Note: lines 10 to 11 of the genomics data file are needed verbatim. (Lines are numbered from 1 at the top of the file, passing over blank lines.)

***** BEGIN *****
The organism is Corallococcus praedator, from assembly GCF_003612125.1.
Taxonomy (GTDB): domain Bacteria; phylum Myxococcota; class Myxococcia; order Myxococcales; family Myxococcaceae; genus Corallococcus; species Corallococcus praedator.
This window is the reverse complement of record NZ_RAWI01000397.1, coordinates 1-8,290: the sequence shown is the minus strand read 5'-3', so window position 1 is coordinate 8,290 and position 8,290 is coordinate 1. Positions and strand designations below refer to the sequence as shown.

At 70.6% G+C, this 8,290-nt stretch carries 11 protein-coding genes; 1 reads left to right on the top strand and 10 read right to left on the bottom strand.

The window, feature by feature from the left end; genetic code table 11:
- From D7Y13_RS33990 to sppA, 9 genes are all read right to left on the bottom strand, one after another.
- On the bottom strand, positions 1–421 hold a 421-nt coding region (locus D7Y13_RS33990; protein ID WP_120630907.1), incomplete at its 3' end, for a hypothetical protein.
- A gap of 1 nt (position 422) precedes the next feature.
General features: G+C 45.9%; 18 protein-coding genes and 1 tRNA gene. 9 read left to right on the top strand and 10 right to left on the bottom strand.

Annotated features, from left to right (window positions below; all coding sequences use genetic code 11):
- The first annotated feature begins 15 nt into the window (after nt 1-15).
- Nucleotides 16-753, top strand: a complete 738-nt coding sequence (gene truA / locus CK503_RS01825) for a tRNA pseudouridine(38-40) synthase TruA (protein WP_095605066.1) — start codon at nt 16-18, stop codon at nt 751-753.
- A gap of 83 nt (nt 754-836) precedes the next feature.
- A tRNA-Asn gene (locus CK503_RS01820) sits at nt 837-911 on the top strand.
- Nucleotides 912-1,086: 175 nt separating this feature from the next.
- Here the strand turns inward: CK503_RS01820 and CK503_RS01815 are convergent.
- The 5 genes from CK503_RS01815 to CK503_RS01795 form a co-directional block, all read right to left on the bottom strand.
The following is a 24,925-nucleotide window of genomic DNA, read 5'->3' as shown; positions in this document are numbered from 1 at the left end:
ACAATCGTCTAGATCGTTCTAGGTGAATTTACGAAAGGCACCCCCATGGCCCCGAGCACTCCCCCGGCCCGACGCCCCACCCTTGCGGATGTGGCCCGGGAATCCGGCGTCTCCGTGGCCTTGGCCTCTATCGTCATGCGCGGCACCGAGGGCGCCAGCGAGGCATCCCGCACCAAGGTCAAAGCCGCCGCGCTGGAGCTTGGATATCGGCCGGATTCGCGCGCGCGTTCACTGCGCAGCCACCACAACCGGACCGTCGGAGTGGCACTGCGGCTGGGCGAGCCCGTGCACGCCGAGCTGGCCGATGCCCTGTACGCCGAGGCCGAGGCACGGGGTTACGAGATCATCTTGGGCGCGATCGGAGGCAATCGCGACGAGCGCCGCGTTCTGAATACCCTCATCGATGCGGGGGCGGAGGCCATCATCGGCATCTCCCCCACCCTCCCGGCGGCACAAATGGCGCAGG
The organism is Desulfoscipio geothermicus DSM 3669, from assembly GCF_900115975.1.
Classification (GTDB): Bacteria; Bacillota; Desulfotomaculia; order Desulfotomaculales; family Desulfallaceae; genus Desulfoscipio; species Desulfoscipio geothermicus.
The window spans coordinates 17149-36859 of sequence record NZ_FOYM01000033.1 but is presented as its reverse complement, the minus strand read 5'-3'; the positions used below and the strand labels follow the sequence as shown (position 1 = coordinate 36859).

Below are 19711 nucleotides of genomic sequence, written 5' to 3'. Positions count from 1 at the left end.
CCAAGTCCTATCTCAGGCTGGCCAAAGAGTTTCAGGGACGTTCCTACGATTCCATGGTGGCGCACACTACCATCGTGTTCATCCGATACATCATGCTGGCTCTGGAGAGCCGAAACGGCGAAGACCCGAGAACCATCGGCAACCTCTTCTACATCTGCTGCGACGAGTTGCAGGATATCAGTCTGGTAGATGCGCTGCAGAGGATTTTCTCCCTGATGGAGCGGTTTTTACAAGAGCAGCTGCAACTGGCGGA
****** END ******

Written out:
Annotated features, from left to right (window positions below; all coding sequences use genetic code 11):
- The first annotated feature begins 15 nt into the window (after nt 1-15).